Molecular mechanisms involved in gamete interaction
Anim Reprod, vol.3, n2, p.127-129, 2006
Epididymal protein DE and testicular protein Tpx-1 are two cysteine-rich secretory proteins also known as CRISP1 and CRISP2, respectively. DE/CRISP1 is localized on the equatorial segment of acrosome-reacted sperm and participates in rat gamete fusion through its binding to egg-complementary sites. Recent results using bacterially-expressed recombinant fragments of DE as well as synthetic peptides revealed that the ability of DE to bind to the egg surface and inhibit gamete fusion resides in a region of 12 amino acids corresponding to an evolutionary conserved motif of the CRISP family named Signature 2. Interestingly, protein Tpx-1 exhibits only two substitutions in Signature 2 when compared to DE, and was also capable of binding to the rat egg, opening the possibility for a role of Tpx-1 in gamete fusion. Results showed the ability of recombinant Tpx-1 to significantly inhibit zona-free egg penetration, supporting the participation of this protein in gamete fusion through its interaction with egg-binding sites. Subsequent in vitro competition studies showed that incubation of zona-free eggs with a fixed concentration of recombinant Tpx-1 and increasing amounts of DE, gradually reduced the binding of recTpx-1 to the egg, indicating that both CRISPs would be sharing the egg complementary sites. The possible participation of both epididymal DE/CRISP1 and testicular Tpx-1/CRISP2 in gamete fusion provides important information on the molecular mechanisms involved in this process and supports the idea of a functional cooperation between homologue molecules as a mechanism to ensure the success of fertilization.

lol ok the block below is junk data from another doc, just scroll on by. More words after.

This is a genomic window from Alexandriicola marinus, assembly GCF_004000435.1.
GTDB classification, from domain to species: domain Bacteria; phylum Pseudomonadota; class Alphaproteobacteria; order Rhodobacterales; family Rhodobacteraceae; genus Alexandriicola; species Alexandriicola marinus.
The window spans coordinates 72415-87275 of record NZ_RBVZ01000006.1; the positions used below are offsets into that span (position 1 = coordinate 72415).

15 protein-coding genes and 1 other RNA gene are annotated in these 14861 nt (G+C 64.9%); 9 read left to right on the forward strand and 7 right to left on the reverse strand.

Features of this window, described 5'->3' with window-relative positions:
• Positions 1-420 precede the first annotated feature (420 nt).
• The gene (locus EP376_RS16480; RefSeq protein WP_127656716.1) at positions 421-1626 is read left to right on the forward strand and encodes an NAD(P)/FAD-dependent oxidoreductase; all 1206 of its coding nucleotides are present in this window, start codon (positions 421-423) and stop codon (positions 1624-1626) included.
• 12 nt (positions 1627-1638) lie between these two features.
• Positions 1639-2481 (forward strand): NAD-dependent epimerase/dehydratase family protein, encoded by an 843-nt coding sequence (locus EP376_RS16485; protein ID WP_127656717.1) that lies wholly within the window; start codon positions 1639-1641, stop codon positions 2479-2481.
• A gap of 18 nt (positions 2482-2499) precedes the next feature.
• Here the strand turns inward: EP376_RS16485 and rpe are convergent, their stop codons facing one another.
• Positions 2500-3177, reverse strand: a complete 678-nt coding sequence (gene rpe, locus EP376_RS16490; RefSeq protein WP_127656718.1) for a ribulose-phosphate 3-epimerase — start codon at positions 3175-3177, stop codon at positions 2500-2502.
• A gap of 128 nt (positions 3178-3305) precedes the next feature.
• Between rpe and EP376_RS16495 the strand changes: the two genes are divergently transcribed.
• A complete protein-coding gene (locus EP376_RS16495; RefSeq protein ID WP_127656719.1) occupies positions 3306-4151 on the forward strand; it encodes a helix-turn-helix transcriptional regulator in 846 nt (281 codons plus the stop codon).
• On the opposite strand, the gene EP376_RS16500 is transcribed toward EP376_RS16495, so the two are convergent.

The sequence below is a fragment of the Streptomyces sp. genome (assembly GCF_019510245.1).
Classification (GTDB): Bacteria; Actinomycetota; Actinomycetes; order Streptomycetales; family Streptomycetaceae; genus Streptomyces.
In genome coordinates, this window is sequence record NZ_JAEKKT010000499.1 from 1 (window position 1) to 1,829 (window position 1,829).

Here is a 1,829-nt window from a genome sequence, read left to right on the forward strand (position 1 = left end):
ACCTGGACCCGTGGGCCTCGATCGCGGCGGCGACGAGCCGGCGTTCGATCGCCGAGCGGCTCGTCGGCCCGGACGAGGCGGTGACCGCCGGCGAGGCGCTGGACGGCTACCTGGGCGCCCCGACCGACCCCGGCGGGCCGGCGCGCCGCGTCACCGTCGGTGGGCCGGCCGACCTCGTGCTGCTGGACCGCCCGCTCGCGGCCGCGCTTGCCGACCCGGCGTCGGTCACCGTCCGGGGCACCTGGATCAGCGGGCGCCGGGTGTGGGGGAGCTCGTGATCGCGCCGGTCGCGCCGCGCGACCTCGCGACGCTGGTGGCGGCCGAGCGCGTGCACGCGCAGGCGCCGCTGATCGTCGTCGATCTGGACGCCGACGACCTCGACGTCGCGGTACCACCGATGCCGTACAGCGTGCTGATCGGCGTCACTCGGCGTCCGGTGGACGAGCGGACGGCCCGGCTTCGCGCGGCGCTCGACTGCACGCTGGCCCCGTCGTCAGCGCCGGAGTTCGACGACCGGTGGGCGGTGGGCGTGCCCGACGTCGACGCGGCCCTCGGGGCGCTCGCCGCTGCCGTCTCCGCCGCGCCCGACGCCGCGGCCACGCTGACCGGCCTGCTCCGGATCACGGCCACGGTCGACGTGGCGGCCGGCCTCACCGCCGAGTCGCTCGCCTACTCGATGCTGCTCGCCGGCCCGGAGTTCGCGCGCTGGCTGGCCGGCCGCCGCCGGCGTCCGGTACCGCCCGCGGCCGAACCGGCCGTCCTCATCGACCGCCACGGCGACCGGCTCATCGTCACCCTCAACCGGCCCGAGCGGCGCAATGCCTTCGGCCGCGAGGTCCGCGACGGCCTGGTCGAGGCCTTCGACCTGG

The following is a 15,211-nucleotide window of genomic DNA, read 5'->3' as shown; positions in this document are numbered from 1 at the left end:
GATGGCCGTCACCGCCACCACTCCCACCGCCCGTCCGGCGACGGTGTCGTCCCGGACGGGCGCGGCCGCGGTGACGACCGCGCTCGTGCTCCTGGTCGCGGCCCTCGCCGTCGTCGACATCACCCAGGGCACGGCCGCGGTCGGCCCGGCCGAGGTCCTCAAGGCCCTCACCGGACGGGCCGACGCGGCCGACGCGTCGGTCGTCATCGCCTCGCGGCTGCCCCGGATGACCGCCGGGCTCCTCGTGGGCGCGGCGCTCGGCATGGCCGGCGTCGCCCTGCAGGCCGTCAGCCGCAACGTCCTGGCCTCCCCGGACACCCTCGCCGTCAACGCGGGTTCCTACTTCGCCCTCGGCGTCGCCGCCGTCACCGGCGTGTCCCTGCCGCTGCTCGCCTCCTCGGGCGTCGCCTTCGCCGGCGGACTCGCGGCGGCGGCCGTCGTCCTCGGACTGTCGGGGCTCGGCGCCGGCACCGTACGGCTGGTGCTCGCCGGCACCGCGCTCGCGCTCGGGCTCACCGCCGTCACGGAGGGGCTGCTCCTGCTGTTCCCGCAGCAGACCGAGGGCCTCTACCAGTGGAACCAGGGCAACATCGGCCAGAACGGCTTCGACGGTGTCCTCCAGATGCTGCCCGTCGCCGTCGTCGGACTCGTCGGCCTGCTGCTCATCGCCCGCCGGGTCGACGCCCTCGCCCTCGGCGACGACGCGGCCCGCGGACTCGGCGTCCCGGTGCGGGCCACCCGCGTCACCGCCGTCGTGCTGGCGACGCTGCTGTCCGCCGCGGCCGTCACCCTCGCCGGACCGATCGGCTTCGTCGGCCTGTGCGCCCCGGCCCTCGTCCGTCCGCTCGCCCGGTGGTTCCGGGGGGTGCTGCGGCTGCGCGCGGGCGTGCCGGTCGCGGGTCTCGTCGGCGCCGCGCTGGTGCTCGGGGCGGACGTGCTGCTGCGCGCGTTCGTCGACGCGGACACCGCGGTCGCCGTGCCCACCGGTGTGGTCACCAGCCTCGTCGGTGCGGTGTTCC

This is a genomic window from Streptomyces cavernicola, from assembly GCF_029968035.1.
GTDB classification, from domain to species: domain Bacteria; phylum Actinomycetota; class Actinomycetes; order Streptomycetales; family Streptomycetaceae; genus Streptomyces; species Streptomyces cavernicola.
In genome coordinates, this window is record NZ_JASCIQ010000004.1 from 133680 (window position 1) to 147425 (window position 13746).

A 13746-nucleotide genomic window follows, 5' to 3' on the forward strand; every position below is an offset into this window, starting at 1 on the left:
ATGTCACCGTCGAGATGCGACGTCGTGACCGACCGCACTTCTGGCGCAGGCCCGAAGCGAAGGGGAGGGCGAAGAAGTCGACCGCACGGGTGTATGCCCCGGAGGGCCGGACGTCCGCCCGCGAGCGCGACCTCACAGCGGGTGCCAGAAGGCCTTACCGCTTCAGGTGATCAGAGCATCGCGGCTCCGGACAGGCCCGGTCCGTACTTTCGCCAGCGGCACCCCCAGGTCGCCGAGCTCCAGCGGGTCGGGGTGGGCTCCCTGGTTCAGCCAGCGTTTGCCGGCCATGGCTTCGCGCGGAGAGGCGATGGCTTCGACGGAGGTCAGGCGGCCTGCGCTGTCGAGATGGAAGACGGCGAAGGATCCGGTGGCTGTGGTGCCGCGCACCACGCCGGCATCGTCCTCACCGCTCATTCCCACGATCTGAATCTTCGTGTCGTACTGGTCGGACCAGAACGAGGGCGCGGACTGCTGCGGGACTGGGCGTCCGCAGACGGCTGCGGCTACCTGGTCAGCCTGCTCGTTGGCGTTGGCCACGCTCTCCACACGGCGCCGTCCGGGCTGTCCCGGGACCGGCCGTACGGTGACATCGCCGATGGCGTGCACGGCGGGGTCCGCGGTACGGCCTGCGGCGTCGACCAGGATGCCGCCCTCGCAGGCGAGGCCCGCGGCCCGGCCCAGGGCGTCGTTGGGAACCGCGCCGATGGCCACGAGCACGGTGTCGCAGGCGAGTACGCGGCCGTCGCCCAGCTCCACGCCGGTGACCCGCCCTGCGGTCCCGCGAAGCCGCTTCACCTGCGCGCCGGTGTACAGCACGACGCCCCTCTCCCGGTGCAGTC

sperm, egg, gamete fusion, fertilization, CRISP